My circumstances may change in that area, but I do not think so. I have no time for the intrusiveness of a proper relationship and all its incumbent baggage. I write full time for the paper and on my blog whenever I can.  I do my healthy heart walks daily, if at all possible, and write. It is difficult to find the time to clean the blooming house! I certainly do not have the time required to “cultivate” a relationship and like I’ve said before, I may have wrinkles but I don’t find them attractive in potential “mates,” And yes I am aware of how shallow that makes me sound.

But I can say with  certainty that I do love living alone after a lifetime of living with others. I am comfortable with my own company and do not feel the need to find another person to make me complete. I have come to the realisation that, in terms of living space, I am happier flying solo. Besides as my list of friends and colleagues continues to grow, I am never truly lonely.

Michael Smith

Cheers!
Cheers!

United Kingdom

27 August 2013

Light: A Gone Novel by Michael Grant – Endgame

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I waited impatiently for Amazon to deliver my copy of Light. It took them ages after first telling me that the marketplace seller had no more copies and that I’d have to order another one. It finally came on Saturday and I’ve now finished the last Gone novel.

It is bittersweet this final book. Not just in the way the FAYZ ends, but in the knowledge that characters that I grew to love and fear will never return. Grant drew portraits of his Perdido Beach kids that rang true, deep, and varied. They all seemed real, even the “moofs” who despite their super-powers were full of character and depth.

In Light, the kids have reached what they refer to as “the endgame.” It has become a battle between the gaiaphage who has taken human form in the shape of Diana‘s and Caine’s “love child” and is now known as Gaia. Gaia has all of the powers of the other “moofs” and is growing at an inhuman rate of speed.

Which is fitting considering that she is not human at all. Despite her human birth, she really is a product of the gaiaphage that is in reality a virus from another planet.

Sam and Caine join forces to defeat Gaia and the other super powered children gather to help the brothers to defeat her. Even “The Healer” Lana joins the ranks in the final battle.

Gaia decides to lay waste to the land in the bubble surrounding Perdido Beach to aid her in the quest to destroy the entire planet. The only thing she fears is Little Pete, Astrid’s dead brother. who has managed to survive his body’s death and remain in ethereal form in the FAYZ. Gaia calls him nemesis and she is terrified that he will take human form and destroy her.

As the barrier gets thinner and more people from the outside world witness the death and destruction taking place on the inside of the barrier, opinion goes against the survivors of the FAYZ. The retribution that Sam has feared from the very start now seems very real and if he survives the final battle with Gaia he will have to face his accusers.

Light brings an end to the Gone saga and like the rest of the novels, it entertains and excites. All the characters face their own personal Armageddon as the endgame reaches its inevitable conclusion. While the “good-guys” team up to kill Gaia, she relies on the help of her mother Diana and Drake ‘whip-hand’ Merwin (who still shares the same corporeal space as Brittney the religious zealot).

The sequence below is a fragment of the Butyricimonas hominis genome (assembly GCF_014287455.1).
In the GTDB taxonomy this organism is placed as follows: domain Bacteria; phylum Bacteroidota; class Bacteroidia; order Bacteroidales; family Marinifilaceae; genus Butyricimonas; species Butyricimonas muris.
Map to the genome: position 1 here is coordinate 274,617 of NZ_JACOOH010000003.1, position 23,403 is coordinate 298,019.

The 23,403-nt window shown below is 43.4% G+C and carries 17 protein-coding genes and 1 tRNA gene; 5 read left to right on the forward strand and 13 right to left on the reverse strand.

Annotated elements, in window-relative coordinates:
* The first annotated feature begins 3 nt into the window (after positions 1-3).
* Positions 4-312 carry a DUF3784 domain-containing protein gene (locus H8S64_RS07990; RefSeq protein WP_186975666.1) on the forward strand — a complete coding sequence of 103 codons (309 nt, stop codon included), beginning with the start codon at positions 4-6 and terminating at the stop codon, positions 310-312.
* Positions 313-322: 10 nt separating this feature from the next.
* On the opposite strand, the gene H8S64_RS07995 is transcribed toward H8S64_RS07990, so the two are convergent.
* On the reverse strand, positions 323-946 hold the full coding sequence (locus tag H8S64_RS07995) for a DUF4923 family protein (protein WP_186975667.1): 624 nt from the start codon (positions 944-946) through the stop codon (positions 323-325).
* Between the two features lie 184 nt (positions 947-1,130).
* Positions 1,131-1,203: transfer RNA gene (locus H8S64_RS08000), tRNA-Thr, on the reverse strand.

I will miss the entire crew, Sam, Quinn, Albert, Caine, Diana, Edilio, Astrid, Little Pete, Bug, Orc, Dekka, Brianna (the Breeze), Taylor, Jack and all the other guys and girls who make up the beleaguered and embattled citizenry of Perdido Beach. But the ending of their story is just as brilliant as the rest of the books and Grant gives us a 5 star dynamite conclusion.

If you’ve read the Gone novels, don’t miss this one. If you haven’t? What are you waiting for? Unlike Trix, Gone is not just for kids.

Author Michael Grant
Author Michael Grant

Michael Grant’s Gone Series Book Number 5 and Counting

Michael Grant's Gone
Michael Grant’s Gone (Photo credit: Wikipedia)

Wow.

That one little word says exactly how I feel about Michael Grant‘s series about a group of Southern California teens who are trapped in a Dionysian apocalyptic world by a giant bubble that has been created by a 5-year-old autistic demi-god.

I read the first book in the series in August of this year. I was immediately hooked on the characters, their story and the tiny surfing community of the fictional Perdido Beach where everyone over the age of fifteen suddenly disappears.

Perdido Beach is soon renamed the FAYZ by the remaining children who are broken into factions. The first two factions are the “Freaks” and the “Normals.” Further factions are broken down into the Sam Temple camp and his half-brother Caine Soren, as the names imply Sam is the good guy and Caine is not.

The other faction that affects all the kids beside the actual bubble itself is the Gaiaphage, an outer space virus that was getting a piggy-back ride from a meteor that crashed through the Perdido Beach nuclear power station.

The trials and tribulations of the stranded kids has run the gamut from carnivorous teeth sprouting worms to bugs that eat you from inside out.  Of course there is still the disappearing at fifteen hurdle to overcome, but both Sam and Caine have proven that you don’t have to “poof out” if you don’t want to.

The books in the series are as follows:

1. Gone

2. Hunger

3. Lies

4. Plague

5. Fear

6. Light

Light the sixth and final book in the series will not be out until April 2013. I, for one, cannot wait for the finale of this outstanding series.